Archive for the Papillon category

The Papillon

By Ms CiCi

The Papillon, a cuddly, “Toy” dog that weighs only 9 or 10 pounds with a height of between 8 and 11 inches. The Papillon’s coat is long, flowing, and silky in texture. Their coat will fluff at the chest area, and is fringed at their ears which should be given a daily light brushing. The Papillon is white with patches of other colors such as black, red, sable, tan or orange.

They may also be tri-colored, white body with black and tan markings. The hallmark coloring covers both eyes and ears completely and a white blaze on the forehead. Although rare, Papillon’s can be either pure white or jet black. These Papillon’s are excluded from AKC showing.

The Papillon originated in the 16th century, a popular lap breed loved by nobles and aristocracy in Europe. The French translation of Papillon is Butterfly, which they resemble with the white blaze on the forehead as the body, and the fringed ears as the wings. They are quite often considered to be a dainty breed, but in reality are well balanced and lively. They are a sturdy and hardy breed.

The Papillon is always alert, playful, and elegant. They are intelligent and friendly, taking great delight in meeting and greeting everyone they come into contact with. The Papillon does not display a shy or aggressive nature. They are highly energetic and athletic, but are also calm and patient but not as puppies. They are gentle and affectionate and love to be cuddled. A steady and obedient breed, the Papillon does well with older considerate children.

They may display possessiveness of their owner. They are quick to alert their family to danger or visitors, and may have a propensity to bark at all sights and sounds. However, they are not yappy or high strung. Indeed, the Papillon is a lovely companion.

The Papillon does not shed unless not brushed for a long period of time. They have no undercoat. A Papillon sheds so very moderately, it’s hardly noticeable. Therefore, they need to be brushed lightly every day or two, on the ears, tail and chest. It is important to pay particular attention to the hair behind the ears and on the stomach as these would be the areas more prone to matting. They should only be bathed once a week for they do not have an odor. Dry shampooing will be suffice. However, after bathing and they are dried, be prepared for them to slip right out of your hands; their hair is just that silky! It is important to keep the pads of their paws trimmed to prevent splaying.

If one could say the Papillon is “prone” to health issues it would be cataracts, patella luxation, and Von Willebrands disease.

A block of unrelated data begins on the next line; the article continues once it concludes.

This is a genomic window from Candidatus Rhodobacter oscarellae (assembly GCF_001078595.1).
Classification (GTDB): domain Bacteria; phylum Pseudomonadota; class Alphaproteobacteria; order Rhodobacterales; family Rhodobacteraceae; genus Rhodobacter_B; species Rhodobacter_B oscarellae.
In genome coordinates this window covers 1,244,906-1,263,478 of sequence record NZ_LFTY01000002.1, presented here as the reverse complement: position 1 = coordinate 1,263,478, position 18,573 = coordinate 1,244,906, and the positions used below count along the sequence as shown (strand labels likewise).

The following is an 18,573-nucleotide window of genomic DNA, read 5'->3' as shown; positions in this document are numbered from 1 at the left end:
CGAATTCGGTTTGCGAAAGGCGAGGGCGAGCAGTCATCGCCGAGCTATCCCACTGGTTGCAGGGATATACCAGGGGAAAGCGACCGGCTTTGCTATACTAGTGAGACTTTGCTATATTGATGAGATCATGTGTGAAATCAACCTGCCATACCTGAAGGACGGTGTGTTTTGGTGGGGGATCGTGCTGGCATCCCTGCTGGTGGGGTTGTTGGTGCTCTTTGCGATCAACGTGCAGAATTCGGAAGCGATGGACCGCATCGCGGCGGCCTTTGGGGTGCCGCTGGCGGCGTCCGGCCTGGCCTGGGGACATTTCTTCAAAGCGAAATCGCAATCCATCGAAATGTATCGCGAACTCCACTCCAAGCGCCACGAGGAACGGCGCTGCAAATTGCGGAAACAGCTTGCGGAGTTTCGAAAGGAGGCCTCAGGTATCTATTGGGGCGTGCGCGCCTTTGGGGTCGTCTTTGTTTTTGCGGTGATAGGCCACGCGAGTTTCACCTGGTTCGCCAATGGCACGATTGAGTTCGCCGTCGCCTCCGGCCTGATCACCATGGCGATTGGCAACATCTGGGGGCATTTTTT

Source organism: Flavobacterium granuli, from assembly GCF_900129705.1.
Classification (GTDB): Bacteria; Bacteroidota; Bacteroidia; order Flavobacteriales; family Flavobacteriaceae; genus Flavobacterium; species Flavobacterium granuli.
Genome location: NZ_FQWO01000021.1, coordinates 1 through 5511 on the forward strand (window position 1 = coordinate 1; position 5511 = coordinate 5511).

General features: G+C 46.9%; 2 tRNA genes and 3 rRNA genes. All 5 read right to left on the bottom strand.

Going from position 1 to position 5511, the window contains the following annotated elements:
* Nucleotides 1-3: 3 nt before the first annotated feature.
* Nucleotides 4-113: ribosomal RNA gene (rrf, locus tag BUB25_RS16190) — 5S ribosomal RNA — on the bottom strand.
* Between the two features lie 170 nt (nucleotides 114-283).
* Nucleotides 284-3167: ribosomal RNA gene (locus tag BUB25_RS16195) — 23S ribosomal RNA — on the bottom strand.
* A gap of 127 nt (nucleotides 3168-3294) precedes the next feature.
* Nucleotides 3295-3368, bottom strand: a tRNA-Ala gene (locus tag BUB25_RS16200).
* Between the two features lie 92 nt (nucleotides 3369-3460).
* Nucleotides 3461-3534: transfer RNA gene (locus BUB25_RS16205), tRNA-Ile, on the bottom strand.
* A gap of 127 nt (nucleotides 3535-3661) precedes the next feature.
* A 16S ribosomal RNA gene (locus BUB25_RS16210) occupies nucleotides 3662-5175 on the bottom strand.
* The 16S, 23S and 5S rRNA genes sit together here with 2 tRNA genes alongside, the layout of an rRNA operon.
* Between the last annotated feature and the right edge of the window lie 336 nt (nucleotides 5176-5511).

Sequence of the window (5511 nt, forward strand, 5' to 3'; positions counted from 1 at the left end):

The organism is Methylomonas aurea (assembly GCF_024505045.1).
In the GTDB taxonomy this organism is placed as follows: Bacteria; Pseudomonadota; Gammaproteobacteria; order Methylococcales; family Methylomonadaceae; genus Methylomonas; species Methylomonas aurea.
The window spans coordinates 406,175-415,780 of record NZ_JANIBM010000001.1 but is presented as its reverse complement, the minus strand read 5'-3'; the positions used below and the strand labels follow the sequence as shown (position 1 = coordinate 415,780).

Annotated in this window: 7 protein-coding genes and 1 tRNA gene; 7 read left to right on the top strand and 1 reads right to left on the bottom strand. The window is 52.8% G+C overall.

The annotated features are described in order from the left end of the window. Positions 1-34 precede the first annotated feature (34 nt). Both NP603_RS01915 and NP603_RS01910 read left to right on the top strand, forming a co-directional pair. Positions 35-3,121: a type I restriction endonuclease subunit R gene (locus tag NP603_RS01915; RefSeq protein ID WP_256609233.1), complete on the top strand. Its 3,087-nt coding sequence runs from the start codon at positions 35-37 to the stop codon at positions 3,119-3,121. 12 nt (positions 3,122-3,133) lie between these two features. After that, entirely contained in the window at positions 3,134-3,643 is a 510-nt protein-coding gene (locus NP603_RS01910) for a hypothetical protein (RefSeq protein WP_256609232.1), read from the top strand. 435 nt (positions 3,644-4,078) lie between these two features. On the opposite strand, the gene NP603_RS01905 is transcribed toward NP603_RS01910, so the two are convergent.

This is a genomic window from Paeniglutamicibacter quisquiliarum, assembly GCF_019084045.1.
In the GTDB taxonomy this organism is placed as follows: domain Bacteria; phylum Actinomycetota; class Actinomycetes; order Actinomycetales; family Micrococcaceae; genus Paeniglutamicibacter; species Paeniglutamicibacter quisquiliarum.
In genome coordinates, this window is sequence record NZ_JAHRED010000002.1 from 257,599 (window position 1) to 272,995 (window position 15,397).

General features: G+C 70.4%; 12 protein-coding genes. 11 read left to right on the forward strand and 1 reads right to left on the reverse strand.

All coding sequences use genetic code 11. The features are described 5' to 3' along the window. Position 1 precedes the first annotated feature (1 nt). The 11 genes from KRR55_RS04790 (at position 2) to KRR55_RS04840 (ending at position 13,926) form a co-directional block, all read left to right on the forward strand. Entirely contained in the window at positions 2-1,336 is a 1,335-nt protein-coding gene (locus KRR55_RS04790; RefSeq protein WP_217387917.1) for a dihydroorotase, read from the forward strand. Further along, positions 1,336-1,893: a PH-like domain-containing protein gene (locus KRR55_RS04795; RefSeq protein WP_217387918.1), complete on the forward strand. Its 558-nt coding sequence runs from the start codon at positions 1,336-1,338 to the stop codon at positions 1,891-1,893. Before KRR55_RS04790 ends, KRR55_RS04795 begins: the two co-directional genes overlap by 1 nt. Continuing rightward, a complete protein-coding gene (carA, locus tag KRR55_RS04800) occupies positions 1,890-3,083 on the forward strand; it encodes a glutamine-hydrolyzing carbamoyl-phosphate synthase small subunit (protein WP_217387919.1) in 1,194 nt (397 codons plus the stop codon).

The Papillon is extremely obedient and has an uncanny ability at problem solving. However, Papillons are very strong willed so you have to have the authority and show it while they are still very young. They require intense socialization at an early age, most notably with cats.

Papillons do extremely well in obedience and agility, and are highly trainable in the competitive show ring. They also make excellent therapy and service dogs. They respond best to consistent, loving and gentle guidance. The Papillon also loves to learn and perform tricks and are smart. Oh so smart!

Papillons are very easy to house train. We have a desk top ‘school bell’ sitting beside our door. When our little darling has to go outside to ‘tinkle’ he simply rings the bell!

The Papillon loves outdoor exercise and enjoys a daily walk. Yards must be securely fenced, as this breed will use their problem solving skills to escape if left unsupervised. The Papillon is an active indoor breed and some of their exercise needs can be fulfilled with play sessions. They do very well living in apartments. Papillons are not ‘yappers,’ however, they must be trained at a very early age the appropriate time to bark.

Papillons are great travelers! Ours know when we are going somewhere! We travel a lot and take our Papillon with us wherever we go. How excited he gets when we jingle the car keys and ask him if he wants to go on a trip! He loves his Travel Kennel. He knows his leash is something that belongs with his Travel Kennel, along with his “babies” (stuffed toys) and his chew bones.

We true animal lovers! Over the years we have had several breeds of dogs, each one of them were members of our family. We loved each one dearly and they remained, as part of our family, long past their normal years of living. The loss of our last 16 year old dog was so painful we thought we’d never get another.